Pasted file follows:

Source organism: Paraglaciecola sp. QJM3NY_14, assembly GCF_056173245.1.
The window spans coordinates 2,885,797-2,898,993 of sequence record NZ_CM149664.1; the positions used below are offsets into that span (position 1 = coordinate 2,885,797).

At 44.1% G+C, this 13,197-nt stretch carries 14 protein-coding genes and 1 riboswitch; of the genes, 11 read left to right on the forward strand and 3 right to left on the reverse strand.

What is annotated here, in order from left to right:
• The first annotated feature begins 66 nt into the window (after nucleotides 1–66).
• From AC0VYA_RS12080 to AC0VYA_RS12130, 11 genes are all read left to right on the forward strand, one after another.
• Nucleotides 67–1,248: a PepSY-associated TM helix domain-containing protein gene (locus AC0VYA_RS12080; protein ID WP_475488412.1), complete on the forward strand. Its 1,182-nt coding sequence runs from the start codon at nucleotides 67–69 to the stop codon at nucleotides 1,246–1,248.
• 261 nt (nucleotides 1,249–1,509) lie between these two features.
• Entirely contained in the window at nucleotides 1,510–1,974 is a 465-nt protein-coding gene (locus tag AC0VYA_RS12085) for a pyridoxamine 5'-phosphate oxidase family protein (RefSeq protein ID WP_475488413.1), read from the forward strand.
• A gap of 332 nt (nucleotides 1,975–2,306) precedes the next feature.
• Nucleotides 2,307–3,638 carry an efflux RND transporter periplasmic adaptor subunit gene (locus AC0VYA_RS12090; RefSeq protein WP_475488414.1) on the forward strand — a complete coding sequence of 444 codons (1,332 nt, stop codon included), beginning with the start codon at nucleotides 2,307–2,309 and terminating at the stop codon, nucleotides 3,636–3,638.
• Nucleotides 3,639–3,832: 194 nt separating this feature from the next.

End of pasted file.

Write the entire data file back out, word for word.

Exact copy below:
Source organism: Paraglaciecola sp. QJM3NY_14, assembly GCF_056173245.1.
The window spans coordinates 2,885,797-2,898,993 of sequence record NZ_CM149664.1; the positions used below are offsets into that span (position 1 = coordinate 2,885,797).

At 44.1% G+C, this 13,197-nt stretch carries 14 protein-coding genes and 1 riboswitch; of the genes, 11 read left to right on the forward strand and 3 right to left on the reverse strand.

What is annotated here, in order from left to right:
• The first annotated feature begins 66 nt into the window (after nucleotides 1–66).
• From AC0VYA_RS12080 to AC0VYA_RS12130, 11 genes are all read left to right on the forward strand, one after another.
• Nucleotides 67–1,248: a PepSY-associated TM helix domain-containing protein gene (locus AC0VYA_RS12080; protein ID WP_475488412.1), complete on the forward strand. Its 1,182-nt coding sequence runs from the start codon at nucleotides 67–69 to the stop codon at nucleotides 1,246–1,248.
• 261 nt (nucleotides 1,249–1,509) lie between these two features.
• Entirely contained in the window at nucleotides 1,510–1,974 is a 465-nt protein-coding gene (locus tag AC0VYA_RS12085) for a pyridoxamine 5'-phosphate oxidase family protein (RefSeq protein ID WP_475488413.1), read from the forward strand.
• A gap of 332 nt (nucleotides 1,975–2,306) precedes the next feature.
• Nucleotides 2,307–3,638 carry an efflux RND transporter periplasmic adaptor subunit gene (locus AC0VYA_RS12090; RefSeq protein WP_475488414.1) on the forward strand — a complete coding sequence of 444 codons (1,332 nt, stop codon included), beginning with the start codon at nucleotides 2,307–2,309 and terminating at the stop codon, nucleotides 3,636–3,638.
• Nucleotides 3,639–3,832: 194 nt separating this feature from the next.